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UN chief warns against ‘sleepwalking to climate catastrophe’

By Guardian Nigeria
04 April 2022   |   3:04 am
The goal to limit future warming to 1.5 degrees Celsius, highlighted in the Paris agreement on climate change, and driven home in last November’s COP 26, gathering in Glasgow...

United Nations Secretary-General Antonio Guterres. REUTERS/Mike Segar

The goal to limit future warming to 1.5 degrees Celsius, highlighted in the Paris agreement on climate change, and driven home in last November’s COP 26, gathering in Glasgow, is now on “life support” and “in intensive care,” the UN chief told the Economist Sustainability Summit last week.

Speaking via video link, Secretary-general, Antonio Guterres, highlighted some of the progress made at COP 26 last year but pointing to “the enormous emissions gap” conceded that “the main problem was not solved – it was not even properly addressed.”

“Keeping 1.5 alive requires a 45 per cent reduction in global emissions by 2030 and carbon neutrality by mid-century,” he said, highlighting how Russia’s invasion of Ukraine threatened to become a huge setback for the concerted effort to speed up climate action.

According to current national commitments however, global emissions are set to increase by almost 14 per cent during the rest of the decade. 

Last year alone, global energy-related CO2 emissions grew by six per cent “to their highest levels in history,” Guterres said, as coal emissions surged “to record highs.” 

With the planet warming by as much as 1.2 degrees, and where climate disasters have forced 30 million to flee their homes, Guterres warned: “We are sleepwalking to climate catastrophe. “In our globally connected world, no country and no corporation, can insulate itself from these levels of chaos.”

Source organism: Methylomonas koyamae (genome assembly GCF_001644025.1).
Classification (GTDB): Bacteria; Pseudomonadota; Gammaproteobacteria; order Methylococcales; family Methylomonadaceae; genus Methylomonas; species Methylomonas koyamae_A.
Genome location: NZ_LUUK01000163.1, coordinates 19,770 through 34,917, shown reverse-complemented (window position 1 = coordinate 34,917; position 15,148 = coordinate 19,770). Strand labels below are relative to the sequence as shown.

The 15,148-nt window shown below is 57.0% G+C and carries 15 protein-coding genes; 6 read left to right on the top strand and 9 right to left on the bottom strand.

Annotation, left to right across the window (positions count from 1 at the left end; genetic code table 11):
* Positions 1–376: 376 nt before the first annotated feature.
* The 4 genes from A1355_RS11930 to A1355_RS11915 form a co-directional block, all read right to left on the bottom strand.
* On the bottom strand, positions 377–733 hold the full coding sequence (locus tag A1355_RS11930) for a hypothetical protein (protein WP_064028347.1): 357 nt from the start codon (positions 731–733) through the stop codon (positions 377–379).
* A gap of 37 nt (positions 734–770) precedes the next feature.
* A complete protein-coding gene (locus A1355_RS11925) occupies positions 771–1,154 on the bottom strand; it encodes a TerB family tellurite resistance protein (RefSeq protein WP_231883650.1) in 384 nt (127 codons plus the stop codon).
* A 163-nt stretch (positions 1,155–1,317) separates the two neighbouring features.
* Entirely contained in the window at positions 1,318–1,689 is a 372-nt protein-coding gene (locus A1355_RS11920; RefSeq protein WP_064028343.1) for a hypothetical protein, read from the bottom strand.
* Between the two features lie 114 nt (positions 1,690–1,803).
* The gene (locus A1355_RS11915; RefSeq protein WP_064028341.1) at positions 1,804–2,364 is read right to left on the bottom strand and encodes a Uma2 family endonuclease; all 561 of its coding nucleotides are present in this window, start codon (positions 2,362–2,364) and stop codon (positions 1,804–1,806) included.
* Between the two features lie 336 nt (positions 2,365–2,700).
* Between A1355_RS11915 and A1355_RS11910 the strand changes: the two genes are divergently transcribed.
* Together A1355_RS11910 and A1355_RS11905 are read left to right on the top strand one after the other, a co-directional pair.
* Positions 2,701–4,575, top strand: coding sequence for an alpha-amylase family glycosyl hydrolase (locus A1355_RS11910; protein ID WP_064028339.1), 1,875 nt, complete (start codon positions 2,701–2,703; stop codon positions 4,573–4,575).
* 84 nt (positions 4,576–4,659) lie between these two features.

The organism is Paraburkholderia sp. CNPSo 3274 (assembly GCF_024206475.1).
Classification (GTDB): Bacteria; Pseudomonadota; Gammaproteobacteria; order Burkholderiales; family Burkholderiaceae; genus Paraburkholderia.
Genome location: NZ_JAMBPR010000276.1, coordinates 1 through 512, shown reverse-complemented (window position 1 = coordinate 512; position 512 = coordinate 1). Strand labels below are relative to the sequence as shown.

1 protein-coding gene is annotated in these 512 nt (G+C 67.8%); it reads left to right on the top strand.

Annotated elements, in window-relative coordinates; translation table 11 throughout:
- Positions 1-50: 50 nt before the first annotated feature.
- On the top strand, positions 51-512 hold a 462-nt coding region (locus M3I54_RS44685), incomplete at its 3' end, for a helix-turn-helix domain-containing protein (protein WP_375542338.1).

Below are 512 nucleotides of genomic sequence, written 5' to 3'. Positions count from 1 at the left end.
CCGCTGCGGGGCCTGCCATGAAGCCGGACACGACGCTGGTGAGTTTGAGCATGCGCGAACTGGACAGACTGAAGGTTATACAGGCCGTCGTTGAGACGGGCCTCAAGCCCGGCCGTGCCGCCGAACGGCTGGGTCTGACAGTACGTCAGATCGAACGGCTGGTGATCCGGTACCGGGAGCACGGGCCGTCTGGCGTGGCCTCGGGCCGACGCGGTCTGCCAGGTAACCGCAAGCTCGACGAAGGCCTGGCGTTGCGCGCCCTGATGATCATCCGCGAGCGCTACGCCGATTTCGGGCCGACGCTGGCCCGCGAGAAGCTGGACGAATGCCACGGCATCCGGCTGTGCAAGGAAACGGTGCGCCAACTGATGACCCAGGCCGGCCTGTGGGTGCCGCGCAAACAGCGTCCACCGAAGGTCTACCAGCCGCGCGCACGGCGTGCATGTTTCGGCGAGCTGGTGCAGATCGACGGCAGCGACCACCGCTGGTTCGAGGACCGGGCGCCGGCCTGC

“If we do not want to “kiss 1.5 goodbye…we need to go to the source – the G20” (group of leading industrialised nations), the UN chief said.

Noting that developed and emerging G20 economies account for 80 per cent of all global emissions, he drew attention to a high dependence on coal but underscored that “our planet can’t afford a climate blame game.”

Developed countries must not put the onus on emerging economies to accelerate their transition nor must emerging economies responding by saying, “you exported carbon-intensive heavy industrial activities to us in return for cheaper goods.”

The Secretary-General pointed to “a cauldron of challenges” such as “scandalously uneven” COVID recovery, record inflation, and the fallout from Russia’s war in Ukraine, which risks upending global food and energy markets.

“with major implications for the global climate agenda”. 

As major economies pursue a so-called “all-of-the-above” strategy to replace Russian fossil fuels, short-term measures might create long-term fossil fuel dependence and close the 1.5 degrees window, he warned. 

“Countries could become so consumed by the immediate fossil fuel supply gap that they neglect or knee-cap policies to cut fossil fuel use,” Guterres insisted. “This is madness.”

As fossil fuels reliance continues to put the global economy and energy security at the mercy of geopolitical shocks and crises, “the timeline to cut emissions by 45 per cent is extremely tight.”